Tuesday, April 5, 2011


Dear Family and Friends,

April is likely the most difficult month in Rwanda. This is the month where we remember the Genocide of 1994. During this month more so than others we ask you to remember the nation of Rwanda, and our ministry and family in your prayers. Please keep the following matters in your prayers this month:

1. Genocide Memorial Week. On 7 April, 1994 the Rwandan genocide began. Over the next 100 days as many as one million people lost their lives. The tragedy is beyond comprehension. For a sacred week, Rwanda will remember, grieve, and seek hope. Please pray for an extra measure of comfort and hope to be found during this week.

(Last year, Dave decided to blog about our memories of being in Uganda during the time leading up to the Genocide and the days it occurred. If you have interest in reading the blog it is at

2. God’s word (2 Corinthians 1:1-7) teaches that one of the purposes that we suffer upon this earth is so that we may empathize with another and be a tool of God’s healing grace. Dave has been through 4 spine surgeries and lives with slight pain each day. During the last semester of lecturing at Kigali Institute of Science and Technology (KIST), it became apparent that one of his favorite students, Joseph Kaberuka is also suffering from similar back issues. One of our Christ’s Church in Rwanda (CCR) members is Dr. Emmanuel Nkusi, a neurosurgeon. Please keep Joseph Kaberuka and Dr. Emmanuel Nkusi in your prayers as we seek to find an answer for Joseph’s pain.

(To read more about Dr. Nkusi’s work see today’s New Times at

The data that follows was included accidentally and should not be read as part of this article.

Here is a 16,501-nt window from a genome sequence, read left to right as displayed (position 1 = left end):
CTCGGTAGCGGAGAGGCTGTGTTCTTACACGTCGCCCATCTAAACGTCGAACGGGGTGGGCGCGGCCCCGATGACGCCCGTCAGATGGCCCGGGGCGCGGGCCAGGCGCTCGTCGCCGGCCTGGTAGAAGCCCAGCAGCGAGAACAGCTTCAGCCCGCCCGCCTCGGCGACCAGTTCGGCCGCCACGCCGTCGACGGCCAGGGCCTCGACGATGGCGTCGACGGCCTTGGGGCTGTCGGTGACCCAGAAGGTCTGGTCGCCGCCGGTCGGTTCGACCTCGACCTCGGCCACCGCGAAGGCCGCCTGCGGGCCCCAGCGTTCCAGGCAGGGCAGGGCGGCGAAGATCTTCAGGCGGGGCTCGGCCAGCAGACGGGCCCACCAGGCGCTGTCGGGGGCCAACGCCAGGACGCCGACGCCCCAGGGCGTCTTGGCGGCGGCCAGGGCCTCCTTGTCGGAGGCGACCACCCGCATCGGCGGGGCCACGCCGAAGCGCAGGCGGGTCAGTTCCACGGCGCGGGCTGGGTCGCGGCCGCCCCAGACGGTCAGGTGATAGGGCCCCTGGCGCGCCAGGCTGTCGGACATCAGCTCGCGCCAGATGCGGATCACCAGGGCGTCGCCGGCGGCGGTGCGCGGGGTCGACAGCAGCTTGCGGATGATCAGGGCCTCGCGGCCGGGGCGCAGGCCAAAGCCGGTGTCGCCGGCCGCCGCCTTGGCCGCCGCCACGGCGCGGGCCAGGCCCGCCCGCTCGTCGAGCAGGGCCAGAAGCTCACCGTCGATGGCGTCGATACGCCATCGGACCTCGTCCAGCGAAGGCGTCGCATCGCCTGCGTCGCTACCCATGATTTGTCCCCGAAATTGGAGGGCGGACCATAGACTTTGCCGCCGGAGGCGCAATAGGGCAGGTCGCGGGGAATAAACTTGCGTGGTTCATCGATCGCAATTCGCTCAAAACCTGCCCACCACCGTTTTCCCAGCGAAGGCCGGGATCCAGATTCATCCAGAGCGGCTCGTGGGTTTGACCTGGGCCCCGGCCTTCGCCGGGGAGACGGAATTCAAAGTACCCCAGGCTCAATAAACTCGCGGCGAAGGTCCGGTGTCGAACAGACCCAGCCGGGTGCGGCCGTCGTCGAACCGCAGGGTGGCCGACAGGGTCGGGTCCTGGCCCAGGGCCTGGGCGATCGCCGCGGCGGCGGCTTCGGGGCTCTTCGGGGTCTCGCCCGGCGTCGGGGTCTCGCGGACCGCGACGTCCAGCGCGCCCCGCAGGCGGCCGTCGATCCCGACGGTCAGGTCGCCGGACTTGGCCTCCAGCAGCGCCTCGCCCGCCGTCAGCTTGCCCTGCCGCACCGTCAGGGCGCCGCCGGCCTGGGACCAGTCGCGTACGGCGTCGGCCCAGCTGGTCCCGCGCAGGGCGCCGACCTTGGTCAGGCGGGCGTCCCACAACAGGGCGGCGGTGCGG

3. Last month saw the successful launch of a second worship service at CCR. With it has come increased attendance and also increased spiritual seeking and fellowship. May God be honored. Also, may CCR continue to grow into all that God intends.

4. Our oldest daughter, Sophia last month was accepted into her first choice for a future university, Wheaton College. We are facing the future with both hope and holy fear. God has blessed us beyond measure with experiences and friends, but we are puzzled about how Sophia’s education will be financed. This is a season for God’s glory to be shown. May God richly display His providence through Sophia’s education.

Thank you for your prayers, encouragement, and support that empower our family to serve in Rwanda.

Imana ikurinde (May God Stay With All of You),

Dave and Jana

Friday, April 1, 2011


Dear CCR Family and Friends,

This Sunday we will reach the command, “Honor your father and mother. Then you will live a long, full life in the land the LORD your God is giving you (Exodus 20:12 New Living Translation.)”

I am very eager for our discussion on this command. My observation is that there is a season of Rwandan history that is not well documented. This season is the time of our youth’s grandparents. They have much to be remembered and honored. One of my pastoral joys is listening to family’s stories of faith. This Sunday, I’ve asked several friends who I’ve heard repeatedly speak well of their parents to join us for a panel discussion. They are John Kayihura, Joshua Mbaraga, Colin Mohozi Kakiza, Eddie Mwunvaneza, Arthur Muguga, and Brett Shreck. I’m eager to listen to their stories. I will not preach, but just ask a few questions and listen.

I hope you’ll be able to join us.


P.S. A few have asked for sermon copies of last week’s sermon on AUDACOUS FORGIVENESS. You can read the sermon on my blog at I truly believe the greatest African virtues are the paradox of audacity and forgiveness. Only Africa has been able to show the world how these virtues can be institutionalized.